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loanwords and loan translations

English takes many of its words from different languages around the world. These words are broadly known as borrowings, and are subdivided into two categories: loanwords and loan translations.
A loanword is a term taken from another language and used without translation; it has a specific meaning that (typically) does not otherwise exist in a single English word. Sometimes the word’s spelling or pronunciation (or both) is slightly altered to accommodate English orthography, but, in most cases, it is preserved in its original language.
A loan translation (also known as a calque), on the other hand, is a word or phrase taken from another language but translated (either in part or in whole) to corresponding English words while still retaining the original meaning.
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(in linguistics), semantic borrowing by means of the literal translation of the separate parts of a word or phrase. A lexical caique is a word created by full morphological substitution, that is, by the translation of each morpheme, for example, Russian pred-met (object) from Latin ob-ject-um or Russian sushchestvitel’noe (substantive) from Latin substantivum. In phraseological caiques, whole expressions are modeled after foreign patterns, as in Russian prisutstvie dukha (composure) from French presence d’esprit or English five-year plan and French plan cinquiennel from Russian piatiletnii plan. A special type of caique is one in which a word is given a figurative meaning, modeled on a foreign word with the same literal meaning, for example, Russian vkus (taste) from French gout or Russian cherta (feature), from French trait. When the inappropriate meaning of a homonymous foreign word is used, an erroneous caique is formed, as in Russian byt’ne v svoei tarelke (“to be out of sorts”; literally, “not in one’s plate”) from the French il n’est pas dans son assiette (assiette, “plate,” “position”). The caiqueis a very common linguistic phenomenon and is primarily literary in origin.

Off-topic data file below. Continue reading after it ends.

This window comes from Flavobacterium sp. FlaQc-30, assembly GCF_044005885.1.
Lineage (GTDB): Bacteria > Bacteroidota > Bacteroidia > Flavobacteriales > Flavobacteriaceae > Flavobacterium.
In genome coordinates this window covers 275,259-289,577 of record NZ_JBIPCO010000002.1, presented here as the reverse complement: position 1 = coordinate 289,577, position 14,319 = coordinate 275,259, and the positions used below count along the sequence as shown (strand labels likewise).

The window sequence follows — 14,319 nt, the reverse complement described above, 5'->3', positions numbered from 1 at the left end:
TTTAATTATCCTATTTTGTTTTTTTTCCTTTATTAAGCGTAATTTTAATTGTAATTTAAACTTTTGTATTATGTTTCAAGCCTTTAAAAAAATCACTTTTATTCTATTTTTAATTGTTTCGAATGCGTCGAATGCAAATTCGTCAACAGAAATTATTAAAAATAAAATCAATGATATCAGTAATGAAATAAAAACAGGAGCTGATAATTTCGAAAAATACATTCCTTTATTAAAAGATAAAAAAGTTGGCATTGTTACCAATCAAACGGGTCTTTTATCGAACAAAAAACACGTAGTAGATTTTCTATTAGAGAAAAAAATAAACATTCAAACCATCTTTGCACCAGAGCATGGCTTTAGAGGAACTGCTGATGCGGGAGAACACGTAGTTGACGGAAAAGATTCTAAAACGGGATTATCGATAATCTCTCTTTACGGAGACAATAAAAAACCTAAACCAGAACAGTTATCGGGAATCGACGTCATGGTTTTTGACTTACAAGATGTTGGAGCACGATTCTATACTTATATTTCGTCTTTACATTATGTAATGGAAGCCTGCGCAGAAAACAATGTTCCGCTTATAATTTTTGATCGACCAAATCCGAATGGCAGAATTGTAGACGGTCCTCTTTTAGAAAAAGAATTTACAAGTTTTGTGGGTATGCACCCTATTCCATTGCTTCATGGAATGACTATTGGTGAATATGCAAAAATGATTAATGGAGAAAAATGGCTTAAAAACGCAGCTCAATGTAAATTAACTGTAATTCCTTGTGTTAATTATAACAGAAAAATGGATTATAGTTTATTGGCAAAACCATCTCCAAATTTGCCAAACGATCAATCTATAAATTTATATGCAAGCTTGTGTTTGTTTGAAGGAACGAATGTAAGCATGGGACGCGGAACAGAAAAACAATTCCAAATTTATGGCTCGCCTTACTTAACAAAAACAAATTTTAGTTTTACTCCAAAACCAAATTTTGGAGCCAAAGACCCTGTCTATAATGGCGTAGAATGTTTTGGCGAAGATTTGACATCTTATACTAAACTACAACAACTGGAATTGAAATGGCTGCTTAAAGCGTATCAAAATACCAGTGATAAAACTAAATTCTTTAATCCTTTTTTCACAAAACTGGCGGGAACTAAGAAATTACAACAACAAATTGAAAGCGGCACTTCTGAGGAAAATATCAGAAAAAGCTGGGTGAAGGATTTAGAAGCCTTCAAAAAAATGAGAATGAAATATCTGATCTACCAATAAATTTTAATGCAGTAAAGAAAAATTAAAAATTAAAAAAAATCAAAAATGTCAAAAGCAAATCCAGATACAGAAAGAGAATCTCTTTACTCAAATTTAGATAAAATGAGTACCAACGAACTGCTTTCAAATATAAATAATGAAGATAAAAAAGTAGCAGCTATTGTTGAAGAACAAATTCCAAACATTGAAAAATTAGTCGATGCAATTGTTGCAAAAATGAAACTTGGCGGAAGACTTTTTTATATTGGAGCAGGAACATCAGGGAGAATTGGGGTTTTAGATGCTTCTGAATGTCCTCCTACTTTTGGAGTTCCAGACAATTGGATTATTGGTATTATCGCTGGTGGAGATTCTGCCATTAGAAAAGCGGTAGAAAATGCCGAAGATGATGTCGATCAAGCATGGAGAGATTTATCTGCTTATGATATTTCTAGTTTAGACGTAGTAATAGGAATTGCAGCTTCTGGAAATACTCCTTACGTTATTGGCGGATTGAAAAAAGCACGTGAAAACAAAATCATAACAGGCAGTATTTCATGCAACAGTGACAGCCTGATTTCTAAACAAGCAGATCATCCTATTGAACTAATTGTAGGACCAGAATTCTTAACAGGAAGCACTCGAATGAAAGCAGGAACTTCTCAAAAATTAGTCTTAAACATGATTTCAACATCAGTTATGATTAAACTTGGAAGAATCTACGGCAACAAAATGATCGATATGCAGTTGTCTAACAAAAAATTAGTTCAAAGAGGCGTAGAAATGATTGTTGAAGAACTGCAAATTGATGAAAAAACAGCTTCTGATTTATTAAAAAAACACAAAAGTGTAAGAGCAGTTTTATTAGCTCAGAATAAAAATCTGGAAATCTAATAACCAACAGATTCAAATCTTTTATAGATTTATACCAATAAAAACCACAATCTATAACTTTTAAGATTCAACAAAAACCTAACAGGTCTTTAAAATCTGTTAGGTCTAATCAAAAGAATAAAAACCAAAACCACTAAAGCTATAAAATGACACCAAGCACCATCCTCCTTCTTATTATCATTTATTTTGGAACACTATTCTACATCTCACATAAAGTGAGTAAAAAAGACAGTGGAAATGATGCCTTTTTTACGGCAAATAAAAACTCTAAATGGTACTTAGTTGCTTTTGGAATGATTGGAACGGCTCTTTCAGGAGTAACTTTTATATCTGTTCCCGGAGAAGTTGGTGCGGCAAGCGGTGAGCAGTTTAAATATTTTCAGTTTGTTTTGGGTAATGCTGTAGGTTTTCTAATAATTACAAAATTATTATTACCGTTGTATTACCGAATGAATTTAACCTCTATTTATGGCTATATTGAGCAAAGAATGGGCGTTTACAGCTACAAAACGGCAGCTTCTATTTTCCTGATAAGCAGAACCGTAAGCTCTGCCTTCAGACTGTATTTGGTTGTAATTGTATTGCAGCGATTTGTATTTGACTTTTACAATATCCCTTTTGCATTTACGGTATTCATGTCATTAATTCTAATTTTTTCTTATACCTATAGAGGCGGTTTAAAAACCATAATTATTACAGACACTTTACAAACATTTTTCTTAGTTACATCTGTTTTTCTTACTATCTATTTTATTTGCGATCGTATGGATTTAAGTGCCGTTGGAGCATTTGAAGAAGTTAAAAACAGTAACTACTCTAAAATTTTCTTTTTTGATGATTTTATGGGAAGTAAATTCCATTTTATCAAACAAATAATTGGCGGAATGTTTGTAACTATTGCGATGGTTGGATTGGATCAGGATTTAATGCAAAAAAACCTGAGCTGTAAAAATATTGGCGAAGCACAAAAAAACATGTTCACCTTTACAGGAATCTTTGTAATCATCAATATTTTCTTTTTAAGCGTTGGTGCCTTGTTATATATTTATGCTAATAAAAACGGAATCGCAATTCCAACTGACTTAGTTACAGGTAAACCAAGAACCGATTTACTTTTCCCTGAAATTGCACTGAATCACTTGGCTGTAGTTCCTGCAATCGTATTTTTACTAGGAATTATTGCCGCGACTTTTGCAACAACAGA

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On the other, if the word were a loan translation from L, why did they use a word for cow as first member?
Many Slavic compounds are clearly loan translations or calques.
Loan translations and semantic extensions are used extensively as a way of using the language's own resources rather than borrowing.
Most of the vocabulary is original Xhosa terms, loan translations and semantic extensions with few borrowed words.
With the aim of assessing the usefulness of two Spanish corpora (corde, diachronic, and crea, synchronic) for lexicological studies, the author studies four semantic Anglicisms and four loan translations. After a rigorous analysis of the data, he concludes that these corpora are indeed good resources for this sort of study.
The total amount of loan translations or calques is 36:
Moody (1996: 406) deletes loan translations from his list on account of the following reasons:
This paper illustrates increases in the use of English in political speeches in post-Suharto Indonesia by analyzing the phonological, morphological, and syntactic assimilation of loanwords (linguistic borrowing), as well as hybridization and code switching, and phenomena such as doubling and loan translations. The paper also examines the mixed public reaction to this increase in English usage.
A number of calques or "loan translations" obtain, which would be most peculiar for an original Greek composition, such as [Greek Text Omitted] to designate a person's age, and the use of [Greek Text Omitted] in the sense of tribe, which is only explicable from the original Hebrew [Greek Text Omitted] that can mean both 'staff' and 'tribe'.